Beethoven’s choice of piano, violin and cello for Rudolph’s concerto appears to be unprecedented in the literature — “really something new,” he wrote to his publisher. There was a popular genre in the Classical era known as the sinfonia concertante for two or more soloists with orchestral accompaniment, a revamped model of the Baroque concerto grosso. Mozart and Haydn left lovely examples. The sinfonia concertante was especially favored in France, where the combination of violin and either viola or cello was most common. Beethoven, powerfully under the influence of French music at the time (the “Eroica” Symphony and Fidelio also date from 1803-1804), took over the form for two solo strings and added to it a piano part and — behold! the adolescent Archduke had become a star. Beethoven liked his student, who seems to have been quite a nice young man. The composer tailored the piano part to Rudolph’s skills so that it did not present extremely difficult technical demands but still showed off his abilities to good advantage. The string parts, on the other hand, he filled with florid lines woven around the keyboard writing so that the soloists as a group come off as a dazzling band of virtuosos. To assure a good first performance, Beethoven called in two of the best players of the day to share the stage with Rudolph — violinist Carl August Seidler and cellist Anton Kraft. If the demands of the cello part on the range and technique of the soloist are any indication, Kraft, especially, seems to have warranted his reputation as a master performer.
Beethoven set himself a thorny compositional problem with his Triple Concerto: how to give each soloist sufficient exposure while keeping the work within manageable formal bounds. Absolute equality would demand that every theme be played four times — once by the orchestra and once by each of the three soloists. To solve the problem, he had to devise simple and compact themes comprising basic chord and scale patterns, so this Concerto is not rich in the cantabile melodies he was able to employ elsewhere in his middle-period compositions. The interest is to be found elsewhere — in the work’s contrasting sonorities, its interplay between soloists and orchestra and its formal cohesion. While it does not scale great emotional heights, the “Triple” Concerto shows with what mastery Beethoven could command the purely technical aspects of his craft, and is a perfect exemplar of Friedrich Nietzsche’s summation of his art: “Beethoven’s music is music about music.”
The Concerto’s first movement is a modified sonata design with a lengthy exposition and recapitulation necessitated by the many thematic repetitions. After a hushed and halting opening in the strings, the full orchestra takes up the main thematic material of the movement. The soloists enter, led, as usual throughout this Concerto, by the cello with the main theme. The second theme begins, again in the cello, with a snappy triad played in the unexpected key of A major rather than the more usual dominant tonality of G. It is through such original and, for 1804, daring technical excursions that Beethoven widened the expressive possibilities of instrumental music. Much of the remainder of the movement is given over to repetitions and figuration rather than to true motivic development. A sudden quickening of the tempo charges the concluding measures with flashing energy.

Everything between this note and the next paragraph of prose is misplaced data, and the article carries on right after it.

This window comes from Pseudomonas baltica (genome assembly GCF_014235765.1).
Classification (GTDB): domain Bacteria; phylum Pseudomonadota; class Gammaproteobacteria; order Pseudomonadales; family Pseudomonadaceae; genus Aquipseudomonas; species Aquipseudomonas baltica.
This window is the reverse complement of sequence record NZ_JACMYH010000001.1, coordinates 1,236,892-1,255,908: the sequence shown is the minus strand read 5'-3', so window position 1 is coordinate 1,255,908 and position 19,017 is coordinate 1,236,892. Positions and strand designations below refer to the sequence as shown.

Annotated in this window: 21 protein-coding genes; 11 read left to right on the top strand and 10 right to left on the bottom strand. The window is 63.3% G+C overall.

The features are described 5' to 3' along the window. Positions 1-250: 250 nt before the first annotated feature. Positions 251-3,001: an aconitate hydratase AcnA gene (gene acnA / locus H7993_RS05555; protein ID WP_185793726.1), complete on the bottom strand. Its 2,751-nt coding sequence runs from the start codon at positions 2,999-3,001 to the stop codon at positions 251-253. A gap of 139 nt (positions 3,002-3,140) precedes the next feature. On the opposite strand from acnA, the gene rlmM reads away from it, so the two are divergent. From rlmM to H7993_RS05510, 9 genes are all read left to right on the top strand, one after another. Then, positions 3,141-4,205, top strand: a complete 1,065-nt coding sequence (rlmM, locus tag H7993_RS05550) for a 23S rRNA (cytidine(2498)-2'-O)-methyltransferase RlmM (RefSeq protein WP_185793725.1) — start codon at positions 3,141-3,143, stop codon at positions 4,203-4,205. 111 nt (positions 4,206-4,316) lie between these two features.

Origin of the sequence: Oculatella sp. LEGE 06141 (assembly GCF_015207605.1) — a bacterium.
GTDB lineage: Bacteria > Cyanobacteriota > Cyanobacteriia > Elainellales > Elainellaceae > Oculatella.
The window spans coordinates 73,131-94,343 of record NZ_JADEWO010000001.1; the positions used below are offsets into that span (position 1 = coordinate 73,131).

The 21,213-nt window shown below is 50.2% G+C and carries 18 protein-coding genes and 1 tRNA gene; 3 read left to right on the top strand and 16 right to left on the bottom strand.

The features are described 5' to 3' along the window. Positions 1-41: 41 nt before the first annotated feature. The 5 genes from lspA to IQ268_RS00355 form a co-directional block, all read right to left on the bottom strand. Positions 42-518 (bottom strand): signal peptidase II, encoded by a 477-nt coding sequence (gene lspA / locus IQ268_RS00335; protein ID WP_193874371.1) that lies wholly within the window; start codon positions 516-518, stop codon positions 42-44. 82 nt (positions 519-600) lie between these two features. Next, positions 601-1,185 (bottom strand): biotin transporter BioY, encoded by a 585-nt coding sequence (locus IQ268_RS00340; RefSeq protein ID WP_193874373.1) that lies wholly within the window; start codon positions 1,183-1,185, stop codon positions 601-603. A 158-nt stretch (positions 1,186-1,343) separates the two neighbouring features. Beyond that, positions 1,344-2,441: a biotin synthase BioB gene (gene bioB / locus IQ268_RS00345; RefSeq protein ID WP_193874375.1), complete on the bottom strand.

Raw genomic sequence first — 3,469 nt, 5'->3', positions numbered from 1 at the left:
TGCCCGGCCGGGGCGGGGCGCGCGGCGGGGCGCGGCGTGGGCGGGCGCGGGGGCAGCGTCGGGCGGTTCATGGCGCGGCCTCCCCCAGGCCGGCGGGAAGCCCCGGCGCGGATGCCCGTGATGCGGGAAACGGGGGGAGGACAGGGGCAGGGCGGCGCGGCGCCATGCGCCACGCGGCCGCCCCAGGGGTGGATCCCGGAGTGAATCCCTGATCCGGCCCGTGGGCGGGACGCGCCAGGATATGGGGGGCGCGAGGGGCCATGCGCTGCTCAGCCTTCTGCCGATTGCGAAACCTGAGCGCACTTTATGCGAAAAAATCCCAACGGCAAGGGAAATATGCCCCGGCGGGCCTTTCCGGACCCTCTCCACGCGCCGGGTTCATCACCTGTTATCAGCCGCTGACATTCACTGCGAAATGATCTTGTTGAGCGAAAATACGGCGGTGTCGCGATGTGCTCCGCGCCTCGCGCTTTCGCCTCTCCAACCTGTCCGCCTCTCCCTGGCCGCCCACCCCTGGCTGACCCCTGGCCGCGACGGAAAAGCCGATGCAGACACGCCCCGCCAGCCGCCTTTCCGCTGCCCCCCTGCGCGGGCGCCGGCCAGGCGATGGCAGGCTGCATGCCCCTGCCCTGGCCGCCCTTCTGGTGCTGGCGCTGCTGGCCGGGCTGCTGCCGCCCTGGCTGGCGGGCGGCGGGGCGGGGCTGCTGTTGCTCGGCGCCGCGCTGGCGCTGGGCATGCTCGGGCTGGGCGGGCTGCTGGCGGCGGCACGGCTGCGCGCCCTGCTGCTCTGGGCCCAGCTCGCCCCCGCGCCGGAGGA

The second movement is a peaceful song for the solo strings with elaborate embroidery from the piano. The movement is not long, and soon leads into the finale without a break. The closing movement is a strutting Rondo alla Polacca in the style of the Polish polonaise, which Chopin was to immortalize in his keyboard works. The cello again is the first to seize the dance-like theme, sharing it with the other participants in turn. There is an almost constant buzz of rhythmic filigree that gives this movement a happy propulsion which eventually erupts into a truly fine frenzy when the meter changes from triple to duple near the end. The triple meter and the rondo tune return to bring the Concerto to a rousing conclusion.
Symphony No. 3 in A minor, Op. 56, “Scottish”
Felix Mendelssohn (1809-1847)
Composed in 1841-1842.
Premiered on March 3, 1842 in Leipzig, conducted by the composer.
First performed at the PMF in 1959 with Thor Johnson conducting. Most recently performed in 1994 with Victor Yampolsky conducting.
At age twenty, Felix Mendelssohn was a wonder. He was one of Europe’s best composers, an excellent pianist, a path-breaking conductor and a visual artist of nearly professional capability, as well as a man of immense charm and personality. It is not surprising that his first appearances in London in the spring and summer of 1829 were a smashing success. He even seemed blessed by a slight speech impediment that allowed him to negotiate the “th” sound of English that plagued most German visitors. Both to relax from his hectic London schedule and to temporarily sate his obsession with travel, he reserved time in late summer, following his appearances, to tour the British countryside. He and his traveling companion, Karl Klingemann, the secretary of the Hanover Legation in London, settled on a walking tour through the Scottish Highlands; they arrived in Edinburgh on July 28th.